Sharing Information With Caution: Cyber Bullying and Consequences

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Recently the links between cyber bullying and suicide have caused many agencies to publish reports and cautionary advice about what to do to protect your adolescent in the face of the pressures they encounter on a daily basis. Megan Meier killed herself after being bullied on MySpace in 2006, and is one of the earliest reports of a teen suicide linked to online bullying. More recently, in 2013, teenager Rebecca Sedgwick jumped to her death from atop a concrete plant in an effort to escape the aggressive online bullying from two Florida classmates. Are these cases rare? How often does cyber bullying occur, and what can we do to prevent these tragedies from happening?

Federal and local agencies are publishing more and more information about how to protect yourself on the Internet, particularly through social medial platforms like Facebook and Twitter. These social media platforms are successful in promoting and communicating useful information to family and friends, but also serve as platforms where predators can hide and teens can taunt. What can you to ensure the safety of your child from cyber bulling when teenage peer pressure and “living up to everyone else’s standards” consumes their every thought?

One of the main problems with social networking is oversharing. As they mature, teens have not always figured out filters and censors for what type of information should and can be shared. They tend to post whatever is on their minds. When social networking is meant to be private, how can we still maintain authority and respect for privacy of our growing teens?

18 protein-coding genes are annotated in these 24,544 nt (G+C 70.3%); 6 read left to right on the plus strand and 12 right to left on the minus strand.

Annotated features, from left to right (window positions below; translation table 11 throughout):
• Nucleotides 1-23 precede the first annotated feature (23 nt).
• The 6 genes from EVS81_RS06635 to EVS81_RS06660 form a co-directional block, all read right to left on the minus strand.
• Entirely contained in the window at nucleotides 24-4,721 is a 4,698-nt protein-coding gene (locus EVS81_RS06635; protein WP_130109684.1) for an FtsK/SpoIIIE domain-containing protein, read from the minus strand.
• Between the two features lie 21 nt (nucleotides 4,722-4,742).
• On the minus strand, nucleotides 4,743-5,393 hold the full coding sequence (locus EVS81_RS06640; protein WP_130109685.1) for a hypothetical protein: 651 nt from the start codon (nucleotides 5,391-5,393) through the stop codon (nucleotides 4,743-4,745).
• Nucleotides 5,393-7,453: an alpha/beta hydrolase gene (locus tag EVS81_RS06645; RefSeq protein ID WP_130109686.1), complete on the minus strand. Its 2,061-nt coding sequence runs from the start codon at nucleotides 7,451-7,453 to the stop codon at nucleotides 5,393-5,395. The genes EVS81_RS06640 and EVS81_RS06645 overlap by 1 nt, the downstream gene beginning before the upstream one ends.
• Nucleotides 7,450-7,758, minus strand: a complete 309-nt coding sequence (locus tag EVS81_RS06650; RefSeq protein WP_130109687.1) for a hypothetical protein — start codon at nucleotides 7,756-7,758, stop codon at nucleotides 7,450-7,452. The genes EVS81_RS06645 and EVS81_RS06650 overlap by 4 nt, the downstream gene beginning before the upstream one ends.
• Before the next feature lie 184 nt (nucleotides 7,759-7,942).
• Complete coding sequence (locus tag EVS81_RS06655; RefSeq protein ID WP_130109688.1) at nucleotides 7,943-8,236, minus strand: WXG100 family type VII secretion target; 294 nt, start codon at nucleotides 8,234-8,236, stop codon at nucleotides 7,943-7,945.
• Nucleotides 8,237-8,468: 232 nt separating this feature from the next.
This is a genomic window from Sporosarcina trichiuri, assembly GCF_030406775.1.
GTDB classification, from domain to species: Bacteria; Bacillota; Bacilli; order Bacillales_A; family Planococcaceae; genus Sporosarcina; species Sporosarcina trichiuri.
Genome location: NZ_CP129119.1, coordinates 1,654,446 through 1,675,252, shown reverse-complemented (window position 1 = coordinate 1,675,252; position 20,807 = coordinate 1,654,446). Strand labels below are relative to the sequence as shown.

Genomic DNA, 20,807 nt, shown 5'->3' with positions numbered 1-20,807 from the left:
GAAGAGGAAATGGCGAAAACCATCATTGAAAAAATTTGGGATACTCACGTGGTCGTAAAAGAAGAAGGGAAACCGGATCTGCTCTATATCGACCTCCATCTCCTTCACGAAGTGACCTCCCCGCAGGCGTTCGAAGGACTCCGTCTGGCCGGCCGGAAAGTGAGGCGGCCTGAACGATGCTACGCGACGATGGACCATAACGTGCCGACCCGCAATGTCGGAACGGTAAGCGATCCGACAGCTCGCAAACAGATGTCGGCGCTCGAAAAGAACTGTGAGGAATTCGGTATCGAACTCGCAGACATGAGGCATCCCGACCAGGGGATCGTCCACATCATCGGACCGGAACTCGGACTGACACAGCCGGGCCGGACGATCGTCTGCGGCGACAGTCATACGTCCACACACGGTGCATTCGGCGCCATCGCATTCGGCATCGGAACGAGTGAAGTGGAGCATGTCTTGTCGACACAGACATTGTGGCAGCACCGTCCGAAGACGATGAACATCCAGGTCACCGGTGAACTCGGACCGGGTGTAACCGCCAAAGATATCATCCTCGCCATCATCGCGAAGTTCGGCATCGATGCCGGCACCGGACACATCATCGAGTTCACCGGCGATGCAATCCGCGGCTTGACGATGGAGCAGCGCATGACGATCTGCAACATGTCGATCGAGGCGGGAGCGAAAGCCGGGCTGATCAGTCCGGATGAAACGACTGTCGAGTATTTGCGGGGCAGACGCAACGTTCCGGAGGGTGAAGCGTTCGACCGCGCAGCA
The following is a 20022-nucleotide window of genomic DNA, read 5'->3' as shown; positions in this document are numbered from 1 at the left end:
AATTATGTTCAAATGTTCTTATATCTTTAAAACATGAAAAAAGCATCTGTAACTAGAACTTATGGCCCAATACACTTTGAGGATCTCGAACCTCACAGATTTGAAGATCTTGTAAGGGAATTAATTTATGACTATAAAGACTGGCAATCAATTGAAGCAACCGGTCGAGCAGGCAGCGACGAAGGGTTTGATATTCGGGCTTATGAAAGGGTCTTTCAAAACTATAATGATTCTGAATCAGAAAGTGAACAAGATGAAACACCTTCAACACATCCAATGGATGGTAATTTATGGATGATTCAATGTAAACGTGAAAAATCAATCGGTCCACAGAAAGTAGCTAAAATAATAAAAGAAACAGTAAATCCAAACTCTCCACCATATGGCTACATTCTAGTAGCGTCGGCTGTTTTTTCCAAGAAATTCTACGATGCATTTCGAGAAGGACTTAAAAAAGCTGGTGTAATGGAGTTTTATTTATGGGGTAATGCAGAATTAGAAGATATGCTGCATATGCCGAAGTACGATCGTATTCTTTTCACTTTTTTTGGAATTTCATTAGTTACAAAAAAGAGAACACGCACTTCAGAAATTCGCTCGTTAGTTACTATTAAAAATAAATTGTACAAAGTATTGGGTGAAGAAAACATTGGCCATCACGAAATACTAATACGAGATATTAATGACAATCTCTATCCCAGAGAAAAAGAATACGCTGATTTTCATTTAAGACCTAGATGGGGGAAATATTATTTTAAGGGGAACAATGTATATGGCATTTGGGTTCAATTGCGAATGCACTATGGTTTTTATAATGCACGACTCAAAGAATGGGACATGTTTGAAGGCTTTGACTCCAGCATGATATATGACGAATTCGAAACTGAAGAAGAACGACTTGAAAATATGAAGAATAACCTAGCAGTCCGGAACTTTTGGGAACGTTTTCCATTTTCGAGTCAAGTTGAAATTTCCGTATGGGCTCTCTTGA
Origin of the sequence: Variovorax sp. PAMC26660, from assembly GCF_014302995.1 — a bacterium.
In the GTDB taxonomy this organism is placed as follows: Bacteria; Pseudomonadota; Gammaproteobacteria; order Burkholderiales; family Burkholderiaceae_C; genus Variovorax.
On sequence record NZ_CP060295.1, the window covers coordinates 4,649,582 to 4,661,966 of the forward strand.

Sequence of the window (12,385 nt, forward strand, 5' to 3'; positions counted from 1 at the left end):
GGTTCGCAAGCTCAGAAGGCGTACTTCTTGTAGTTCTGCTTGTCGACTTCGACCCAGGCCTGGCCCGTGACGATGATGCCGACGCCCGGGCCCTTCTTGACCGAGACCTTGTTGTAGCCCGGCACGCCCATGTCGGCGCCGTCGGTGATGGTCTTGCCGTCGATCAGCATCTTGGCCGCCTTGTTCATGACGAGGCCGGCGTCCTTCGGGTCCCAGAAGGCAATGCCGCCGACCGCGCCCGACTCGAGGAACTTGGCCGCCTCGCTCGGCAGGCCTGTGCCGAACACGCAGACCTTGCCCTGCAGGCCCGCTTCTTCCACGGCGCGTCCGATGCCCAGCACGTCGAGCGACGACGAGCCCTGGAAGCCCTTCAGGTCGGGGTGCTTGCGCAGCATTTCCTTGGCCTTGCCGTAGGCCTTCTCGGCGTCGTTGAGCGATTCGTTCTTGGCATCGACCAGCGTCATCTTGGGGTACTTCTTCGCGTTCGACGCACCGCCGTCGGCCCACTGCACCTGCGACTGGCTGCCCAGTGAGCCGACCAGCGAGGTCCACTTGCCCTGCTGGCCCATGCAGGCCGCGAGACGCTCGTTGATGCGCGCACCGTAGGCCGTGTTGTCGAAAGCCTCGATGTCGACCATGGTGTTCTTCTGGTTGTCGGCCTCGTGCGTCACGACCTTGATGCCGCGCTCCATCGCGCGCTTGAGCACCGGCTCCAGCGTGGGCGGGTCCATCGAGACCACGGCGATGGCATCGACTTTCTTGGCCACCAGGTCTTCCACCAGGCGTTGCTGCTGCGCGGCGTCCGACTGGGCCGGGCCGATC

• Let them know that whatever is on any of the social media platforms can be seen outside of their immediate circle of friends (if friends share the post, and privacy settings are not regulated, etc.).
  • Once posted, the words cannot be taken back. Sure, you can delete a post quickly, but there is little control over previous postings, and inability to control who saw those posts in the first place.
  • Help your teen understand what information should stay private: personal information like location, birth date and place, phone number, and finances should never be shared.
  • Use the privacy settings to filter who have access to posts.

Bullying of any form is dangerous and frightening to victims, and in the past came in the forms of beatings, taunting, ridicule and abandonment. Now, with the Internet, public bashing is also out there for others to see. Help protect you and your child by being aware of the information that is published, and having some control over what others see.

If you or someone you know is suffering the abuses of any type of bullying, physical or cyber, seeking the advice of a reputable law firm will help you make sure the case is under control and proper precautions are taken to stop the activity before it is too late.